Over the last few weeks I’ve written about various types of ad formats, from mobile and video to social media ads, which all strive to reach and connect with online audiences in new ways. With other innovations such as RTB still going strong and the IAB unveiling new ad display units in February, online advertising is continuously developing and inventing fresh formats to regain the attention of ad-savvy online consumers, in search of that ever-elusive high click-through rate or consumer engagement resulting in, at best, conversion.
I recently came across an old WSJ article from 2006 on in-text advertising– where key words are bought by an advertiser, and embedded hyperlinked into textual content- which was making ripples at the time in the online advertising world. Hard news journalists, editors and commentators decried the ad format, as it went against the ethical journalistic code of keeping editorial content separate from advertisements.
Interestingly, in-text ads were thought to be acceptable in soft-news or entertainment sites, as the stakes for their integrity and credibility were not necessarily as high as those of hard news stories. Nonetheless, the fear was that the line between editorial and advertising would be blurred, damaging the integrity of online news organizations and causing readers to flock away from sites they now deemed untrustworthy.
This fear, though not unfounded, grossly underestimated the intelligence of online readers. Online audiences, then as now, are perceptive enough to realize what’s editorial and what’s advertising, and the underlined words that denote in-text ads are relatively easy to avoid if readers want to concentrate purely on the story they are reading.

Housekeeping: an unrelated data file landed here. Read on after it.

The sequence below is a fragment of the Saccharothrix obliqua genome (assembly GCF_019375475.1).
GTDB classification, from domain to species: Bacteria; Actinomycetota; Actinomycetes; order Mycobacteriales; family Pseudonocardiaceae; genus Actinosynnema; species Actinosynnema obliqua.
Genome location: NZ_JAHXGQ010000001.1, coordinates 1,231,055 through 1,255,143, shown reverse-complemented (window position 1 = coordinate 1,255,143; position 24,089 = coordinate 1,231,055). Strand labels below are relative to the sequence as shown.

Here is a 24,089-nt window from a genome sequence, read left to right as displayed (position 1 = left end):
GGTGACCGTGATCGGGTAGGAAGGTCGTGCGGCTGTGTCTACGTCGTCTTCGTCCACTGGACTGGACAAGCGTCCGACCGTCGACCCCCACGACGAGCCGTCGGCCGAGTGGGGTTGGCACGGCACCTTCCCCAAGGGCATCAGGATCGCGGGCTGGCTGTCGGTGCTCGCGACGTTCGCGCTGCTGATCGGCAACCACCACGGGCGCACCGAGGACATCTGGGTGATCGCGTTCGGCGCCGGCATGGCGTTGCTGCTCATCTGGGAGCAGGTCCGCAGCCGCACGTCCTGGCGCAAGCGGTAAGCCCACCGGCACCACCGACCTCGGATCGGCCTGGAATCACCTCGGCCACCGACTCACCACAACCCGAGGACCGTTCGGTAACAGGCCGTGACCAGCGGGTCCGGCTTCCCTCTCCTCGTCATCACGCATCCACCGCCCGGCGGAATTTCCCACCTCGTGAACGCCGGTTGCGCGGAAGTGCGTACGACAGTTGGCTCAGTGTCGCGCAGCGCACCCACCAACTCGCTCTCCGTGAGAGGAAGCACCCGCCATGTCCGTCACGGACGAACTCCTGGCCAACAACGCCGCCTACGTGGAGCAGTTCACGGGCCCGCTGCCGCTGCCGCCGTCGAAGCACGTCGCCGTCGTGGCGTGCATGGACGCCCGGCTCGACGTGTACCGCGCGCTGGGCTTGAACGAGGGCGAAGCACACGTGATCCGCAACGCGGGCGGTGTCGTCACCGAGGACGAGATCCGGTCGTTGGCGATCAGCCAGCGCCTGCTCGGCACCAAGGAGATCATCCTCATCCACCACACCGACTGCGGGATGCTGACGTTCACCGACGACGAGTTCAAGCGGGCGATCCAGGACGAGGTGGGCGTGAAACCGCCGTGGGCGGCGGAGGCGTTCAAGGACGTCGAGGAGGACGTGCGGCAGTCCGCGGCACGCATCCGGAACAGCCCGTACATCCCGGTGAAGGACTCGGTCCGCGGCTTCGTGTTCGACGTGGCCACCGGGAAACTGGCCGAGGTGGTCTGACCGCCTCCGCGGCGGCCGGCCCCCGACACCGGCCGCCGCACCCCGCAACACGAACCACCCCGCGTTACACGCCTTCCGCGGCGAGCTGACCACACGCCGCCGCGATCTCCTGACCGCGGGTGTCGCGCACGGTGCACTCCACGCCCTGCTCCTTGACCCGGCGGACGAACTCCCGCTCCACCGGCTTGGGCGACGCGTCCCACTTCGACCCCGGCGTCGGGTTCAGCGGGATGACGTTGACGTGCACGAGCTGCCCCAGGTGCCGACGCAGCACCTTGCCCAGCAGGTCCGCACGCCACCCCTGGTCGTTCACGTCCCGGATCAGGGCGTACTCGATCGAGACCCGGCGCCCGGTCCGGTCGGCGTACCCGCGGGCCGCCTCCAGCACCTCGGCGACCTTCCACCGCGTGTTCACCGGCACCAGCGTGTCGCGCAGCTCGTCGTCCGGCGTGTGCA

What is important, however, is to ensure that the in-text ads are relevant to the content. The WSJ article outlines a few examples of where in-text ads have appeared out of context, which can be damaging to the advertising brand in question, as well as distasteful for the publisher. plista’s InText RecommendationAds avoid this by using behavioral targeting, which means the ads link to relevant content and offer further information- in line with the plista principle, ‘you might also find this interesting…’- to the article the user is reading. The InText RecommendationAds are also unobtrusive, as the links only come up when the user scrolls over them.
Quoted in the WSJ article was a spokeswoman for publisher Dow Jones & Co, who stated that in-text ads interrupted the reader experience. But if the in-text ads are unobtrusive and offer more information on or relevant links to the subject I am reading about, I welcome the so-called interruption; after all, browsing the web is just that, being referred from website to website, with a little help. If the ads are relevant, in-text ads can complement and even enhance the web browsing experience. plista’s RecommendationAds bring the concept of search and reader interests into the frame of the content the reader is viewing. Even the ever-elusive high click-through rate becomes attainable; plista’s RecommendationAds have an average click-through rate of 7,4%.
Online advertising will continue to develop at a rapid pace, with the next big new ad format or innovation just around the corner. Nevertheless, it’s important to remember the cornerstones: key is, as always, relevancy to the user. If the ad is relevant to the content the reader is looking at, instead of interrupting the reader experience, it is enriching it. In addition, of course, to increasing the amount of time visitors spend on a publisher’s website, and the click-through rates and engagement levels for advertisers. Interested?
Find out more about InText RecommendationAds and RecommendationAds